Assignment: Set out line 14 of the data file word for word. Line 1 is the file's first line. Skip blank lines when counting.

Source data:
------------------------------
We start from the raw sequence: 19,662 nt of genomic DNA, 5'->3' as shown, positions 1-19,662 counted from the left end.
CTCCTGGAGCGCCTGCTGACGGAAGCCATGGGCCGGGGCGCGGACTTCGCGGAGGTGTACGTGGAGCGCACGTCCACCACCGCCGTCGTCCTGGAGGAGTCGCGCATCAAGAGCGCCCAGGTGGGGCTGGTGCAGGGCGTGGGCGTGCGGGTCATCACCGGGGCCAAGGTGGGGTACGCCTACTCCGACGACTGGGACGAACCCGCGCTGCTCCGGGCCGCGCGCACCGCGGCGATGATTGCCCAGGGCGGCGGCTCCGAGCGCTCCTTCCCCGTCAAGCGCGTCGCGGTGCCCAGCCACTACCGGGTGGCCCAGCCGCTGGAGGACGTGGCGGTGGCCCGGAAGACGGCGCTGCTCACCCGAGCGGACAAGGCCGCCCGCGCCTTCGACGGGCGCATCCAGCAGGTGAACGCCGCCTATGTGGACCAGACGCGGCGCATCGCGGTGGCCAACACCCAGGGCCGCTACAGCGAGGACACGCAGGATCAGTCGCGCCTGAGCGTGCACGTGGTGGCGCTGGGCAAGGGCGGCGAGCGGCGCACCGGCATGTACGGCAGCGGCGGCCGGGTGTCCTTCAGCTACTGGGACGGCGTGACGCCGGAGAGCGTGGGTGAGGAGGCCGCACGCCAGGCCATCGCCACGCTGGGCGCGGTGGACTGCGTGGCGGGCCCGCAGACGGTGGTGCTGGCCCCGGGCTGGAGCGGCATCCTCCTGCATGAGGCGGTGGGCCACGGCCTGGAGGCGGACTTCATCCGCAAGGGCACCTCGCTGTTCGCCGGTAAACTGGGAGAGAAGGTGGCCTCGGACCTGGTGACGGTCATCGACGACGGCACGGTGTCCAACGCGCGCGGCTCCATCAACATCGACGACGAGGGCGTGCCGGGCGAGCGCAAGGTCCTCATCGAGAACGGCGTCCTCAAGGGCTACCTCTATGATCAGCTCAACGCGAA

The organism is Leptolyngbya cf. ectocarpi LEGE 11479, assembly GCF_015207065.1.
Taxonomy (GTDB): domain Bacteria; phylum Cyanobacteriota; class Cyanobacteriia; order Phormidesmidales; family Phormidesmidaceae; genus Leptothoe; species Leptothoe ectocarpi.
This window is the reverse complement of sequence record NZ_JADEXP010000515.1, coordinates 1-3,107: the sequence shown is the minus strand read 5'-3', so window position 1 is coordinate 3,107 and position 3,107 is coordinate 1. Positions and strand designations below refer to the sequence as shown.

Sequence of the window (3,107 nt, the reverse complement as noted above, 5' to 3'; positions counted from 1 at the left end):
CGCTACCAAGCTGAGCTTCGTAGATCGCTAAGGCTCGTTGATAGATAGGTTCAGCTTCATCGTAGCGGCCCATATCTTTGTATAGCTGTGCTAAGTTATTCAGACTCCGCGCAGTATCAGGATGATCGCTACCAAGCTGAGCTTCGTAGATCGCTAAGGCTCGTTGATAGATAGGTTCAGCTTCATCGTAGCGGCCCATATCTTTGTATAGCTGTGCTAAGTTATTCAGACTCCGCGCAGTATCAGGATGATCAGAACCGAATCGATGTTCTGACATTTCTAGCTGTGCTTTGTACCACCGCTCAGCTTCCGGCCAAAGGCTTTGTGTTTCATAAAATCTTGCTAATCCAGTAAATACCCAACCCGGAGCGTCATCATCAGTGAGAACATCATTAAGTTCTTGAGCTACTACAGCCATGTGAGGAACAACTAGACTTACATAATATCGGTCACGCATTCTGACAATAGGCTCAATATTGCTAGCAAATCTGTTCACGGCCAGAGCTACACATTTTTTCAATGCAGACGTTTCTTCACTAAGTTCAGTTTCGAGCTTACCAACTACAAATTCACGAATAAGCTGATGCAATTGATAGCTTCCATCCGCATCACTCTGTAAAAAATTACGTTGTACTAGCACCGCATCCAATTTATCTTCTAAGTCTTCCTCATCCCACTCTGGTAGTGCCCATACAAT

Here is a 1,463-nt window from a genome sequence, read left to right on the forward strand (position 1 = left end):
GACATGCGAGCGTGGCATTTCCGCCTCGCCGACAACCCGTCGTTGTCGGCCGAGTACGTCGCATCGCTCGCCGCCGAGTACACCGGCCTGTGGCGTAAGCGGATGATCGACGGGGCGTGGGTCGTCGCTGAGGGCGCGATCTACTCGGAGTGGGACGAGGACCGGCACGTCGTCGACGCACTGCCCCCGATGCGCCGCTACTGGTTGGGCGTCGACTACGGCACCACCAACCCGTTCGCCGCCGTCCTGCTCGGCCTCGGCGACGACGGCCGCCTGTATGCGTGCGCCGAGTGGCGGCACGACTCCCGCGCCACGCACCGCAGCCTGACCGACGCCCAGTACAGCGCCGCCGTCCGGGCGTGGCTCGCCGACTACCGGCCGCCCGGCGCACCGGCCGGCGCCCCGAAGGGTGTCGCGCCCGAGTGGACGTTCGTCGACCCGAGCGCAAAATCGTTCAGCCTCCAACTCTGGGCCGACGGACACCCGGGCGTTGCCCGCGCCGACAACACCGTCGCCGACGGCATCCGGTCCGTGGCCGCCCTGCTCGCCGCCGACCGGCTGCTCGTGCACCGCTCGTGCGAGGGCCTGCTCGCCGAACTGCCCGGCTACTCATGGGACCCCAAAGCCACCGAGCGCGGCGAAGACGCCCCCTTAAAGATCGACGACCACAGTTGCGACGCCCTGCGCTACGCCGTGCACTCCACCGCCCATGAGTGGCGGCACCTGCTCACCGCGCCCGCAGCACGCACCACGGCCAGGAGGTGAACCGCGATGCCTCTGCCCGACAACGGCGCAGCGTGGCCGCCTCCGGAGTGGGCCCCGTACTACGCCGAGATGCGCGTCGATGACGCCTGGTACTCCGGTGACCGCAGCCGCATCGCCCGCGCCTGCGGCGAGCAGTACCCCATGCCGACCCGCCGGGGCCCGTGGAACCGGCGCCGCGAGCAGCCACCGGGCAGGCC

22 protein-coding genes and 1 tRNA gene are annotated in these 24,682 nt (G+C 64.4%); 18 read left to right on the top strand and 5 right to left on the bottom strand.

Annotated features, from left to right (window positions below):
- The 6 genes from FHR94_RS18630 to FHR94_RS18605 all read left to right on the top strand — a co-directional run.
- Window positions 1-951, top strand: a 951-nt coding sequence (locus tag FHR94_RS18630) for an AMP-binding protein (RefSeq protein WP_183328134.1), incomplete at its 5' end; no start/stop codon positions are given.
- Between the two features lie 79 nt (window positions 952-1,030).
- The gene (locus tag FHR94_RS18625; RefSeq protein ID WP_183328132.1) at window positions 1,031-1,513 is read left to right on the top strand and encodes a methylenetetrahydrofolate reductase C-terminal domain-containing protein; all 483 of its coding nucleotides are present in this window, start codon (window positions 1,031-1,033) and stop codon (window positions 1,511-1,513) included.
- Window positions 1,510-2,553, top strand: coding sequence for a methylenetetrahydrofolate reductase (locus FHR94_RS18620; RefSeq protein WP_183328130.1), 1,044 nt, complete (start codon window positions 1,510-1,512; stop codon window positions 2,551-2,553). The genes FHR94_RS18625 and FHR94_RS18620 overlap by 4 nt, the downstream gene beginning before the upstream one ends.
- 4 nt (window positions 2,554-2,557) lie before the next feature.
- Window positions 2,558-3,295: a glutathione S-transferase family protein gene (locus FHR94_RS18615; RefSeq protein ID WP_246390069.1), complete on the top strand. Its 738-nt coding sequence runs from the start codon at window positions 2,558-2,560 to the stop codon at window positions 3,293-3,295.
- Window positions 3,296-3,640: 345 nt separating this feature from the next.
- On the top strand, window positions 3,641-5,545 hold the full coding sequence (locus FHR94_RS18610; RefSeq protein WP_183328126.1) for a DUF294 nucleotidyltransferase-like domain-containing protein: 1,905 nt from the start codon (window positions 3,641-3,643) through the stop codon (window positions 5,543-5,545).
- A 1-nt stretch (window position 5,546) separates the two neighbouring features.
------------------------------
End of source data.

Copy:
- Between the two features lie 79 nt (window positions 952-1,030).